In this article, we will highlight where gaps in corporate carbon emissions data still exist, explore the differences between commonly used estimation models, and share Sustainalytics’ approach to closing the gap in carbon emissions reporting.
Disclosures of scope 1 and 2 emissions, which relate to a company’s direct activities (scope 1) and the first-line indirect emissions associated with purchased electricity (scope 2), are easier to measure. They still make up the majority of reporting on CO2 emissions.
Scope 3 emissions, which cover emissions across a company’s value chain – both upstream in the development and production processes, and downstream in the use phase of a company’s goods and services – are much more difficult to quantify and difficult to disclose . However, based on an analysis of companies in our research universe, the quality and quantity of scope 3 emissions disclosures are increasing faster than those of scope 1 and 2.
Research from Morningstar Sustainalytics shows that for fiscal 2021, nearly 40% of companies in our global ESG universe reported scope 1 and 2 data. This is an increase from the 33% reported in 2020. Scope 3 disclosures for the same universe reached nearly 24% in 2021, up from 19% the year before. Although these figures represent a record high, the downside of these figures is still alarming: 60% of scope 1 and 2 emissions data and over 75% of scope 3 emissions data are not reported.1
The reporting gap is even wider in light of the fact that scope 3 emissions make up more than 60% of total emissions in every industrial sector Sustainalytics covers, with the exception of the utilities sector, where that figure is 57%. In some sectors, such as consumer goods, industry and real estate, scope 3 represents more than 90% of emissions. This underreporting highlights the critical need for a rigorous and scientific estimation model for scope 3 emissions.
The benefits of estimating carbon emissions using a bottom-up approach
Although there are different approaches to estimating CO2 emissions, for the purposes of this article we compare two methods: a bottom-up approach and a top-down approach.
In a bottom-up approach Analysts use the emissions data reported by companies from scope 1, 2 and 3 as the basis for the average of each subsector. They then apply metrics to each company as a measure of size and scale, refining factors that take geography and business model into account.2 This approach forms the basis for Sustainalytics’ enhanced multi-metric, multi-factor (MMMF) regression model to estimate scope 1 and 2 emissions. This model complements our scope 3 estimation model, which also uses a bottom-up approach.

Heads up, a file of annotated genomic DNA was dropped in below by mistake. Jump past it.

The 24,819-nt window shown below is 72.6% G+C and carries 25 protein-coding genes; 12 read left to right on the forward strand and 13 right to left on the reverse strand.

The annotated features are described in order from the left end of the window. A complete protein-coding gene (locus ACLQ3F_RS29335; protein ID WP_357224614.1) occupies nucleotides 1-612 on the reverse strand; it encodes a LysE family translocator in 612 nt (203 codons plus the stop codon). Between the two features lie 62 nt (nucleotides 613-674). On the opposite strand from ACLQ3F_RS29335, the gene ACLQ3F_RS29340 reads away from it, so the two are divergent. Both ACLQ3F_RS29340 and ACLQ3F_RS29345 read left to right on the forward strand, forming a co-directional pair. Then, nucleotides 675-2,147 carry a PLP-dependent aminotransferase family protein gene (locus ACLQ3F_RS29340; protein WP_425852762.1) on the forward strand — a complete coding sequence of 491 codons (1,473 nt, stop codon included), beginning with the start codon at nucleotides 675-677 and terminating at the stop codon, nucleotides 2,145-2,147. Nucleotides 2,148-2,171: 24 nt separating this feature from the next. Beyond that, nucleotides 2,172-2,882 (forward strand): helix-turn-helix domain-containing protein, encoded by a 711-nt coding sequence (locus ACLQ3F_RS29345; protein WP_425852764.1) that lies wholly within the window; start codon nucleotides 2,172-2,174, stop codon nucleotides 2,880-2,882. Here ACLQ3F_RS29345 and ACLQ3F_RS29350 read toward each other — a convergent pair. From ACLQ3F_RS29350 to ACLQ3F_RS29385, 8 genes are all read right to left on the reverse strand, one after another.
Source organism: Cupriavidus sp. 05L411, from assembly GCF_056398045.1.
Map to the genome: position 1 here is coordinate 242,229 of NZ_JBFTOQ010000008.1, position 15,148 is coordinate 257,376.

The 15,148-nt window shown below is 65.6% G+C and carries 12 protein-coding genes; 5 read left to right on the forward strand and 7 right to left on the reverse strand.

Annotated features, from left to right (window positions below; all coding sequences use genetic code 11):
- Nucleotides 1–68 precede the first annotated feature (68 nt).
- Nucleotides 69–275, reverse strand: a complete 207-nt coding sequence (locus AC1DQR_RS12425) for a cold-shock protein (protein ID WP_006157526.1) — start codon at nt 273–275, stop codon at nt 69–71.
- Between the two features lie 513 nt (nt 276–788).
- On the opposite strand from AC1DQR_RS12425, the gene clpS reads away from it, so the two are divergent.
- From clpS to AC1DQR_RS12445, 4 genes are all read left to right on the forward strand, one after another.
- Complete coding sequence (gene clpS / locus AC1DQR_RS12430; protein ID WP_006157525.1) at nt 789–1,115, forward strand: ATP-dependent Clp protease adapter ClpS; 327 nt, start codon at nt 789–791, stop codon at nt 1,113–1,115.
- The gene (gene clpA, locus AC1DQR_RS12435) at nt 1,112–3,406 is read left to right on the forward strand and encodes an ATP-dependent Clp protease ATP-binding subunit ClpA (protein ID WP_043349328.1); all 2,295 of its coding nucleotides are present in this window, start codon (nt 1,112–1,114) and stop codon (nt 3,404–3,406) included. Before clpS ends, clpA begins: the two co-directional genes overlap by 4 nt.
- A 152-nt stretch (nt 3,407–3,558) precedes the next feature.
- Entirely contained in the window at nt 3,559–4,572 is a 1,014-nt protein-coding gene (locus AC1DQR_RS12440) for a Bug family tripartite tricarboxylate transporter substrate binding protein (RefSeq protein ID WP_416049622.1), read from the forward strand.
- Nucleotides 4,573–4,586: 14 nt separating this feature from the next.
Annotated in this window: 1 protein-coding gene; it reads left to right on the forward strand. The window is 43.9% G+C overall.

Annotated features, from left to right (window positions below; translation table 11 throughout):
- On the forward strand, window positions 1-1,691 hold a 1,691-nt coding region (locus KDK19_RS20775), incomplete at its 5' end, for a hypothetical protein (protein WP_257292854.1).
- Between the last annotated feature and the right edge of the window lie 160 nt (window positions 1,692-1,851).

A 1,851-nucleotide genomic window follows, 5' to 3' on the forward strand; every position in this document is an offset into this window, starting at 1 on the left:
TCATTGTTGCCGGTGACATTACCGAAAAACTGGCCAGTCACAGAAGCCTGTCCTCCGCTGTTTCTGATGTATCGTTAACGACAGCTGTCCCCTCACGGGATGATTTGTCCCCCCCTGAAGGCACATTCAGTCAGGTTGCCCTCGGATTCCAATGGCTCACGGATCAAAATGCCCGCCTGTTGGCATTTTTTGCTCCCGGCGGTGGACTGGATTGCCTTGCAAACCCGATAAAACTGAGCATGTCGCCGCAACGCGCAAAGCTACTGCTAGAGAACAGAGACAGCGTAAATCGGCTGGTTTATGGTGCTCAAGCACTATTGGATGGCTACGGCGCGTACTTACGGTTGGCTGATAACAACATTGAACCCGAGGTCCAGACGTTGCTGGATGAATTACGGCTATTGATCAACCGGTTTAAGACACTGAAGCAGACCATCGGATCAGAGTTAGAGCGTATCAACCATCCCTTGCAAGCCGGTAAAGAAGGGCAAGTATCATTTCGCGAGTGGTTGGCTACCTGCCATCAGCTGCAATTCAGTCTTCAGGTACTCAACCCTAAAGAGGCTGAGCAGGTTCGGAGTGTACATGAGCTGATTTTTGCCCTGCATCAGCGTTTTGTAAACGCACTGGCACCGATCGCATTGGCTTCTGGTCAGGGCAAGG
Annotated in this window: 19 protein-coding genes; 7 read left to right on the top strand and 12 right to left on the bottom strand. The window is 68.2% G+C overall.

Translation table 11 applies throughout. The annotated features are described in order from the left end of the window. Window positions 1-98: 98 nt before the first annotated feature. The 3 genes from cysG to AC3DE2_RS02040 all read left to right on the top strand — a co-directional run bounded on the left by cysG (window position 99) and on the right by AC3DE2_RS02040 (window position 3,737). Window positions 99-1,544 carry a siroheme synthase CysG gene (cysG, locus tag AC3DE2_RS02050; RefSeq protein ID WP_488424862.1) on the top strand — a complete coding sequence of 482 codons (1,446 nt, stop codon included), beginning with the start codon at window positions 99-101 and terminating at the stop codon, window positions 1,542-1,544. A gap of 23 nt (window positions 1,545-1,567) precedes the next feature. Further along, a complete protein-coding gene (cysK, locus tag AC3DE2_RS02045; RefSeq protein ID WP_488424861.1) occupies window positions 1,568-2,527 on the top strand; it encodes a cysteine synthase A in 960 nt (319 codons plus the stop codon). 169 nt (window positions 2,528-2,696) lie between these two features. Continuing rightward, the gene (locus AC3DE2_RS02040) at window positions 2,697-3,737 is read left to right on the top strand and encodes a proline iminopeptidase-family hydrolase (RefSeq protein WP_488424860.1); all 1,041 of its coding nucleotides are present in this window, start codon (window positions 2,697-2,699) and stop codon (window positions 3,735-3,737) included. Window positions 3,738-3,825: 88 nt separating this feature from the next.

Using company data from the current fiscal year to form a baseline, the models reflect the current economic landscape, taking into account how events such as recessions or pandemics can affect each industry and subsector differently. Using more and more available emissions data, the dynamic nature of this model means that the subsector base averages will be tighter and more accurate each year, resulting in more accurate estimates once the refinement factors are included.
The main alternative to the bottom-up approach is hiring upside downinput-output economic modeling to estimate the business models of different industries.3 Input-output modeling is a well-recognized approach and has an extensive track record in understanding the complex network of interactions between different industrial sectors. For carbon emissions modeling, environmentally friendly input-output (EEIO) models have been developed to account for the associated emissions that arise as a result of the economic interactions between industrial sectors to produce companies’ goods and services.
The disadvantage of EEIO models is that they represent a specific point in time.4 Their results are just a snapshot of the current economic landscape, which is itself dynamic. If the EEIO models are not updated comprehensively and consistently, the accuracy and consistency of the carbon emissions estimation models in which they are used will be diluted. As business models change – technology improves and disrupts, alternatives emerge, consumer behavior changes, etc. – EEIO models less accurately reflect the emissions associated with those business models, thus failing to perform the specific task perform what they were designed for.
Closing the data gap on carbon emissions
While the quality and quantity of CO2 emissions reporting is improving across all three scopes, a significant gap still remains in the disclosure of companies’ greenhouse gas emissions. While several methods exist to help close this gap, a bottom-up MMMF regression model, as used in our Carbon Emissions data, provides a more robust solution to the underreporting of carbon emissions. In an environment where less than a quarter of companies report on scope 1, 2 and 3, it is crucial that investors have accurate, stable and future-proof emissions estimates at their fingertips.
Do you have questions about how your company can address scope 1, 2 and 3 disclosure gaps in your portfolio? Contact our team to find out how Sustainalytics’ Carbon Emission Data solution can help you or speak to your customer advisor.
1 All calculations are based on an analysis of the universe of Sustainalytics’ Carbon Emission Data. 17,407 companies for FY 2020 and 16,725 companies for FY 2021.
2 For example, a country’s electricity generation mix is used as a geographic refinement factor. The carbon intensity of electricity purchased in a country is essentially the scope 2 emissions intensity of all activities in that country.
3 Raynaud, J. 2015. “Carbon Compass: Investor Guide to Carbon Footprinting.” November 23, 2015. Kepler Cheuvreux Transition Research.